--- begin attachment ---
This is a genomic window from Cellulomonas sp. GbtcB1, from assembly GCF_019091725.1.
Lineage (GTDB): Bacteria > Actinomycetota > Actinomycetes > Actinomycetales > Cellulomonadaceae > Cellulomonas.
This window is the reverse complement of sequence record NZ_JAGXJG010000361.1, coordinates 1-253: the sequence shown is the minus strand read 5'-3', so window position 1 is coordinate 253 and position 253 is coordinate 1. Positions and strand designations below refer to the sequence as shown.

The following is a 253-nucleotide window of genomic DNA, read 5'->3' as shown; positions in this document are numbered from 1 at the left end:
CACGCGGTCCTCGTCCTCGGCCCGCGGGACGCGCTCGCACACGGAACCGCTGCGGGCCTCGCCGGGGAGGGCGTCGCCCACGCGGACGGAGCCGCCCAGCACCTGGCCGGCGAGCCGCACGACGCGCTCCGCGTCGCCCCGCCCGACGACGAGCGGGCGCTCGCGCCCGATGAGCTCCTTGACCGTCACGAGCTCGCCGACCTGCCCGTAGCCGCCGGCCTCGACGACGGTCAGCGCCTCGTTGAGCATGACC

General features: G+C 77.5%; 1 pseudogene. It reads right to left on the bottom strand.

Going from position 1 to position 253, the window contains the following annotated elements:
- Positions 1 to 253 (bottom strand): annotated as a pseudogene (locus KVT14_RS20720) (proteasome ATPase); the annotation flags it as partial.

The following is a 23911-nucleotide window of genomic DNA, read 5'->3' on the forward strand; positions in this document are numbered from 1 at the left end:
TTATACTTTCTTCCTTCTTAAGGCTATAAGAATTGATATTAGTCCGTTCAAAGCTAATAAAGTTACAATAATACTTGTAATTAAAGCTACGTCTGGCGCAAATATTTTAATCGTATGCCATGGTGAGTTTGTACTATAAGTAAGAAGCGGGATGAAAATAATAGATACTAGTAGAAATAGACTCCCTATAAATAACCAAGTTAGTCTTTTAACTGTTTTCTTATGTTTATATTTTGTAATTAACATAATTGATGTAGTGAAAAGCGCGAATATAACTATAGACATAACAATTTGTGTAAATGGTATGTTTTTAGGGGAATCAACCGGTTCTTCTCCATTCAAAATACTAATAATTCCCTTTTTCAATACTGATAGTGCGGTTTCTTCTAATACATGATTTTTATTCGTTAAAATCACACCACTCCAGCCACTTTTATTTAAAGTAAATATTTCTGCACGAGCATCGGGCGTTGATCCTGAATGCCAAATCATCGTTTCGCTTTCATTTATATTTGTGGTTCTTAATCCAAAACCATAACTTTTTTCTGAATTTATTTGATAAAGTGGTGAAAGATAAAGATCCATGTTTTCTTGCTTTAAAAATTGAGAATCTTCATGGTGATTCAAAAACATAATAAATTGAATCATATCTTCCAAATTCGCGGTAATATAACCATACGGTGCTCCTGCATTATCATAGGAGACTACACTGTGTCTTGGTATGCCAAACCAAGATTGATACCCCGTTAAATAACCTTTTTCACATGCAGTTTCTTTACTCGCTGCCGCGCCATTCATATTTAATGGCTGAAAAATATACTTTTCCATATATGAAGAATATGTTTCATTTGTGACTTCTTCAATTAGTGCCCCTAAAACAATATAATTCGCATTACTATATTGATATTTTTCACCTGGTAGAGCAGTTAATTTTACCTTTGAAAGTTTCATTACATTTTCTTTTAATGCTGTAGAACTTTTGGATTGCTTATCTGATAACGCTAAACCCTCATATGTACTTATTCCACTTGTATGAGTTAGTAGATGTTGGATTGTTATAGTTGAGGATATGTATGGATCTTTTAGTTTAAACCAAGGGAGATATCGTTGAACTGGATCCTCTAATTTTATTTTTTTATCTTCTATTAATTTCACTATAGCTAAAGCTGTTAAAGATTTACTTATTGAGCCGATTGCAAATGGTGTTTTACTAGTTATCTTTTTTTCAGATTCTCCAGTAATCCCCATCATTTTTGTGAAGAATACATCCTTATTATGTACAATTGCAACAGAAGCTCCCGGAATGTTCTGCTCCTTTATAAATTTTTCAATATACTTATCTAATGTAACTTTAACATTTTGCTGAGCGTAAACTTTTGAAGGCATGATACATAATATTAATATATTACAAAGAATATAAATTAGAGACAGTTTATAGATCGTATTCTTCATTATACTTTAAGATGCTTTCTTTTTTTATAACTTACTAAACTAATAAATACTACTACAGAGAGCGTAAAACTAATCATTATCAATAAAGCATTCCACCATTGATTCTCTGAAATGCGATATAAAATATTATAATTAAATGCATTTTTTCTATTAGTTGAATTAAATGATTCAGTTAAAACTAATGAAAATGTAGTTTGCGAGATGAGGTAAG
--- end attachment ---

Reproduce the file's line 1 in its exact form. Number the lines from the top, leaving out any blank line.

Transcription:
This is a genomic window from Cellulomonas sp. GbtcB1, from assembly GCF_019091725.1.